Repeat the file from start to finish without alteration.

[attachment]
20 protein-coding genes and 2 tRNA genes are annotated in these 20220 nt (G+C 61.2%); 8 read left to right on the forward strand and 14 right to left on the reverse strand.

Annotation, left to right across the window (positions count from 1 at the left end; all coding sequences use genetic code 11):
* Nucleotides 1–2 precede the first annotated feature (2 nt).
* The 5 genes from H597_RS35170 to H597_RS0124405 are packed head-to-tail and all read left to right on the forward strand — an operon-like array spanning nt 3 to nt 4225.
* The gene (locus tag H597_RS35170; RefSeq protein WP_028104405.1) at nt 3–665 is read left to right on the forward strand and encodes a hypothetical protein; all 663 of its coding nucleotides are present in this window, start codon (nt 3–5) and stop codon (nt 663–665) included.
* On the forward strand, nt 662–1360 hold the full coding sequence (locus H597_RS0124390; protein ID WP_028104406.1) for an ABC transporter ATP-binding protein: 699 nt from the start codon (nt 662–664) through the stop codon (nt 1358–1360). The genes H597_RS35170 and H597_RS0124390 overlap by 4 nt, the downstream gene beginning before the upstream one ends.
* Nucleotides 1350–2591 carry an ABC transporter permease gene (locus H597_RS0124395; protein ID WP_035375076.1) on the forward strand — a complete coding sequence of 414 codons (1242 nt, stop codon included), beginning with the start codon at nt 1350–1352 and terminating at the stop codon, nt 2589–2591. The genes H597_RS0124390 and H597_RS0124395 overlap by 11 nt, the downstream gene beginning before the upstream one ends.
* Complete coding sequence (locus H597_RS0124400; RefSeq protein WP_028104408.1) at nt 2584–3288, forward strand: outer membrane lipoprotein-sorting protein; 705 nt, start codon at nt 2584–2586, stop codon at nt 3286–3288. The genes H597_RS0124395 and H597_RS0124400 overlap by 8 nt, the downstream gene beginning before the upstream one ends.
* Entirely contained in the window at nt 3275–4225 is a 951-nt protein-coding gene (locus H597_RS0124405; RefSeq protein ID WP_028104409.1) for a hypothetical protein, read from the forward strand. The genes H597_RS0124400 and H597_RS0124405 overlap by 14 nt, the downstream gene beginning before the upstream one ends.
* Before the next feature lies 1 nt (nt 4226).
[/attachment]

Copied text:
20 protein-coding genes and 2 tRNA genes are annotated in these 20220 nt (G+C 61.2%); 8 read left to right on the forward strand and 14 right to left on the reverse strand.

Annotation, left to right across the window (positions count from 1 at the left end; all coding sequences use genetic code 11):
* Nucleotides 1–2 precede the first annotated feature (2 nt).
* The 5 genes from H597_RS35170 to H597_RS0124405 are packed head-to-tail and all read left to right on the forward strand — an operon-like array spanning nt 3 to nt 4225.
* The gene (locus tag H597_RS35170; RefSeq protein WP_028104405.1) at nt 3–665 is read left to right on the forward strand and encodes a hypothetical protein; all 663 of its coding nucleotides are present in this window, start codon (nt 3–5) and stop codon (nt 663–665) included.
* On the forward strand, nt 662–1360 hold the full coding sequence (locus H597_RS0124390; protein ID WP_028104406.1) for an ABC transporter ATP-binding protein: 699 nt from the start codon (nt 662–664) through the stop codon (nt 1358–1360). The genes H597_RS35170 and H597_RS0124390 overlap by 4 nt, the downstream gene beginning before the upstream one ends.
* Nucleotides 1350–2591 carry an ABC transporter permease gene (locus H597_RS0124395; protein ID WP_035375076.1) on the forward strand — a complete coding sequence of 414 codons (1242 nt, stop codon included), beginning with the start codon at nt 1350–1352 and terminating at the stop codon, nt 2589–2591. The genes H597_RS0124390 and H597_RS0124395 overlap by 11 nt, the downstream gene beginning before the upstream one ends.
* Complete coding sequence (locus H597_RS0124400; RefSeq protein WP_028104408.1) at nt 2584–3288, forward strand: outer membrane lipoprotein-sorting protein; 705 nt, start codon at nt 2584–2586, stop codon at nt 3286–3288. The genes H597_RS0124395 and H597_RS0124400 overlap by 8 nt, the downstream gene beginning before the upstream one ends.
* Entirely contained in the window at nt 3275–4225 is a 951-nt protein-coding gene (locus H597_RS0124405; RefSeq protein ID WP_028104409.1) for a hypothetical protein, read from the forward strand. The genes H597_RS0124400 and H597_RS0124405 overlap by 14 nt, the downstream gene beginning before the upstream one ends.
* Before the next feature lies 1 nt (nt 4226).